Well, it’s been a long time since I’ve posted on here. I’ve been working 60-70 hours a week (at 2 jobs) and still am…but I ended up doing some writing tonight that I’ll toss on here since it’s both a) long enough to be a post and b) of possible interest to some. Because I’m already past my bedtime by 2 hours, there’s no pictures or editting tonight; just some quick Bible study that’s a horribly rough draft.
I won’t bother with the story of why I’m writing this, but I’m going to answer a single question. What is the Baptism of the Holy Spirit in the New Testament?
Let’s look at every single instance that the Greek verb Baptizo (“baptize”) and the term Pneuma (“Spirit”) appear together in the Scripture. For those that don’t trust me, look at the results here:
So, here’s the verses: Continue reading
In this day, there is no shortage of confusion about Heaven: it’s one of the topics of Christian theology that innumerable unbalanced and unregenerate people love to focus on (that and angels, which is highly related). There is no shortage of fools and frauds that claim to have insight into Heaven; what it’s like, the nature of it, who goes there, etc. Also, the last twenty years or so has produced a gaggle of I Went To Heaven books where some clown claimed to go to Heaven and get the inside scoop (every single one of those people is lying, and I explain why here). There’s no shortage of claims about Heaven out there, and it gets pretty crazy. Try and survive a few minutes of this barking-mad insanity, which is shockingly peddled by the New Apostolic Reformation crowd (Just kidding…I’m not shocked for a second).
So in an effort to help sort through the mess of misinformation, I took my youth group through a brief exploration of the topic of Heaven.
Here’s the notes I gave them, for your encouragement and edification! Continue reading
Here’s something I taught the youth in my church recently as we were dealing with various issues related to Christianity. I hope this is helpful to folks who have struggled with this question!
Christians who appeal to the Old Testament in conversations about homosexuality are often (crudely) accused of hypocrisy because the regulations regarding sexuality are part of the Old Testament Law. The “Shellfish Objection” popularly comes up like this:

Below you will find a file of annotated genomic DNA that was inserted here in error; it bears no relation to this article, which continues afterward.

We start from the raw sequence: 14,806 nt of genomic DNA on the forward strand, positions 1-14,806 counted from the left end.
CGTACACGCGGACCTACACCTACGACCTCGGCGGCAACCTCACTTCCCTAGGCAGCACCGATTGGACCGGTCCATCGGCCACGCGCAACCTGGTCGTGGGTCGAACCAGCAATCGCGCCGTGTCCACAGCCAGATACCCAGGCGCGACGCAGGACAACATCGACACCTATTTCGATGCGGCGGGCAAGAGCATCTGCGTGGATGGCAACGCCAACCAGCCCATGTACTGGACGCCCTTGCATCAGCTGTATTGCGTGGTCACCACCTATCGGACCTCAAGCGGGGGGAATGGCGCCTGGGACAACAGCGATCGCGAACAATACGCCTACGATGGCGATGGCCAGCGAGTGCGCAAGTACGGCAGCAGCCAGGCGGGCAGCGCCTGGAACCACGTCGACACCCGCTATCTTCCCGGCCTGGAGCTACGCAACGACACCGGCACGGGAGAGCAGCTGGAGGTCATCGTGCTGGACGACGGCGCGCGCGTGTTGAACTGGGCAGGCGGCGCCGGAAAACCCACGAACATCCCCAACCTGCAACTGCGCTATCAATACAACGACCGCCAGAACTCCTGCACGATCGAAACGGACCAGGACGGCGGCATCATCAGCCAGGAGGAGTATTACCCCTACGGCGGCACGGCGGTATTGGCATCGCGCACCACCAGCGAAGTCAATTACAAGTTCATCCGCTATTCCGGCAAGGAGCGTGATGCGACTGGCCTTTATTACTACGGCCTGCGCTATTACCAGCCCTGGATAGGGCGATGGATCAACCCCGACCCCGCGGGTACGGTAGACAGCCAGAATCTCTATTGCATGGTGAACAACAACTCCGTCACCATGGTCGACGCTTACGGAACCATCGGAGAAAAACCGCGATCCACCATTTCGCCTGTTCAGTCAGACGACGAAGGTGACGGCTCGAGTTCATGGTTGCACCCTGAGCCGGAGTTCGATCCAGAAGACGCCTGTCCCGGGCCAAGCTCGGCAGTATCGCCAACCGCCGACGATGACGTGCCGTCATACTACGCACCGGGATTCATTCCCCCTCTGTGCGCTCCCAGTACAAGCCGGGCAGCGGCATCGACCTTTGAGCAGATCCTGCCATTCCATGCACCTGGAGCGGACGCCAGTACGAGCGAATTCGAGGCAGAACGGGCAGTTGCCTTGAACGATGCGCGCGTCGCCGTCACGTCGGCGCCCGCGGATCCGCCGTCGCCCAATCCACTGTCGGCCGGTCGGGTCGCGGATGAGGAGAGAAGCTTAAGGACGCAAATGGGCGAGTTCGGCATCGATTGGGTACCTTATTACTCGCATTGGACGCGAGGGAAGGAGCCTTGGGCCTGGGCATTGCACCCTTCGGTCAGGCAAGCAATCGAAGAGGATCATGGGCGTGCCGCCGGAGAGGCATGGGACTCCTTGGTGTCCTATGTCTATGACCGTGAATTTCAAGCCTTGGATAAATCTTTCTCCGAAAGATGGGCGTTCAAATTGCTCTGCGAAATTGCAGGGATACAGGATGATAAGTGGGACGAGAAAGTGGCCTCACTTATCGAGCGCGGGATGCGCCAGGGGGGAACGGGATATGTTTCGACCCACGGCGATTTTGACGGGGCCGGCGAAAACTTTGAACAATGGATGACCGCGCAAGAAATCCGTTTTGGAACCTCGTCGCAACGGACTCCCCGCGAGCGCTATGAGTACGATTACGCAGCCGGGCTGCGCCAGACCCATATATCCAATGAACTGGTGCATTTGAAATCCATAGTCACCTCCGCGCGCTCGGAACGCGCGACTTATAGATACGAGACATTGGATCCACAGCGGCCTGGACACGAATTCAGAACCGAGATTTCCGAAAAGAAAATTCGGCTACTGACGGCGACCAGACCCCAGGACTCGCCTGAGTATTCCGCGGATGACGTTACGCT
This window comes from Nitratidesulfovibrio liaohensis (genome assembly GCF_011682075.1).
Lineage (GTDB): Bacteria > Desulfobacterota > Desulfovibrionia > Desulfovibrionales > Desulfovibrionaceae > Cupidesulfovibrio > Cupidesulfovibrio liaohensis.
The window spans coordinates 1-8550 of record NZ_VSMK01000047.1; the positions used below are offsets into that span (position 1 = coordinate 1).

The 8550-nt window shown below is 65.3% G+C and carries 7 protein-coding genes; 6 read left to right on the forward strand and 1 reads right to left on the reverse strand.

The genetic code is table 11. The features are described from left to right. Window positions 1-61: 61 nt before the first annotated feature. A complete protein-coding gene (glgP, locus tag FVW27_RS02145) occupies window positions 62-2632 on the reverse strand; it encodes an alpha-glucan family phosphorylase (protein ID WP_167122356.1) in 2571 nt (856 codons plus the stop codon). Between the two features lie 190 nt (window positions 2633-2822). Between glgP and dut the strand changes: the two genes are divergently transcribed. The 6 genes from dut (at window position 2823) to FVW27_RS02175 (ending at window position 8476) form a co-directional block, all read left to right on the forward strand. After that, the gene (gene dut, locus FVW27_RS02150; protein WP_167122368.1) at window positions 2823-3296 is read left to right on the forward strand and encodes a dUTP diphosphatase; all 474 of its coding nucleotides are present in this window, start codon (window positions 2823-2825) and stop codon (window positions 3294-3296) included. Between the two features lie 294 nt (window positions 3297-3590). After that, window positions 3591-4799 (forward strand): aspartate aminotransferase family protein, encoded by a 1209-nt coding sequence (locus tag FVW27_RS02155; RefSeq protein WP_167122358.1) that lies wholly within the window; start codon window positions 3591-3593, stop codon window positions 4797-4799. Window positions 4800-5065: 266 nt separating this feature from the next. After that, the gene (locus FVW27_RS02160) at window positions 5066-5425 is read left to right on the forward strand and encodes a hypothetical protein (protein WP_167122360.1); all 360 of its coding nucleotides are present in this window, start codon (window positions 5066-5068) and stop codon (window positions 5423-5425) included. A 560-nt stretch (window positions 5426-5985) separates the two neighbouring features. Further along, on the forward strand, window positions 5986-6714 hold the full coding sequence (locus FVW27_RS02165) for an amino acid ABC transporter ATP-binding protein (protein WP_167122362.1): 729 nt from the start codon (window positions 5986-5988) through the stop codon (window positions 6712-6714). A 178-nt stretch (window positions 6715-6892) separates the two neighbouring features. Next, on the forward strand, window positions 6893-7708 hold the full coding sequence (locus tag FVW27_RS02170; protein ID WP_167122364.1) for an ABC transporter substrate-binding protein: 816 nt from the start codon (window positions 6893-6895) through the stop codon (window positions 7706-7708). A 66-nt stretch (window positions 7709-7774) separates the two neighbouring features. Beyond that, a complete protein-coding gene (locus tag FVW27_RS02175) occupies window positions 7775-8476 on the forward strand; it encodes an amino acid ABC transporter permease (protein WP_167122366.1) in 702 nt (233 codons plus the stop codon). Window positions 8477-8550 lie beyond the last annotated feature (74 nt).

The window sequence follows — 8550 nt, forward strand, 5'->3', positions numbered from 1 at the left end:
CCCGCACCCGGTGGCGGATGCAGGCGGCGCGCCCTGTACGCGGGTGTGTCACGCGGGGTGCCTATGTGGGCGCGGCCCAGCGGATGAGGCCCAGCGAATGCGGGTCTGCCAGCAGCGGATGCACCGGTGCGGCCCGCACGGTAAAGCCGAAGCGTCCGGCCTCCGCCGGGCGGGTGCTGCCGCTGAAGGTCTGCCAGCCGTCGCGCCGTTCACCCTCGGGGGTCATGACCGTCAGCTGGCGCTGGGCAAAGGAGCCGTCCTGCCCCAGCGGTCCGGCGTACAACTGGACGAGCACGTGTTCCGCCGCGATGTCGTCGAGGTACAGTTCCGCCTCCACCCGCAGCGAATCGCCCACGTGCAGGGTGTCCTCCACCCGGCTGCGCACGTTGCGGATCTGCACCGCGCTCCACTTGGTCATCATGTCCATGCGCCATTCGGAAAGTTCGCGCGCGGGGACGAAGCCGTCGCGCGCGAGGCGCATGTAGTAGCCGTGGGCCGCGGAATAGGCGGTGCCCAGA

The Shellfish Objection is often articulated in a version of the following:
The Argument: Since the Bible condemns eating shellfish but Christians don’t obey the laws against eating shellfish, then they’re hypocritical when they quote other laws as binding. In other words, Christians hypocritically pick and choose which rules they follow. Continue reading
If you’ve heard of the New Apostolic Reformation, you’ve heard of many strange ideas. One of those may be the “Seven Mountains Mandate.” What is that exactly? Well, the Seven Mountains Mandate is an idea that originates in a vision that Loren Cunningham (founder of YWAM) and Bill Bright (founder of Campus Crusade for Christ, or Cru, and author of The Four Spiritual Laws) both had in 1975 (read about it here and here and here and here). The idea was that there are seven spheres (circles of cultural influence) that were the key to world evangelism; if a person could “reclaim” each sphere, they would establish Christianity across the globe and finish the great commission (and as a side benefit, usher in the second coming). Cunningham was told (by God, no less), that he had to infiltrate each sphere to successfully evangelize the world.
What were those seven spheres? Continue reading
It’s been just over two years since the movie God’s Not Dead came out. When it came out on DVD, I saw it and wrote a review. I wasn’t a fan because God’s Not Dead wasn’t a movie about Christianity; it was a movie about cultural Christianity. It was a movie about the sort of shallow religiosity that I was taught when I was a teenager.
It was a movie where “theism” is the same as “Christianity”.
It was a movie where people become Christians without repenting of their sin or even mentioning Jesus at all.
It was a movie where the best part of the Christian life was attending a Christian Rock concert.
It was a movie where a freshman took on a PhD philosophy professor/atheist with a few pithy quotes and a couple of hours spent in a library.
It’s no shock that I really disliked the first movie; it showed the state of evangelicalism and pretty much explained why “I went to Heaven” books are always on the best seller list.
So, was God’s Not Dead 2 any better? Continue reading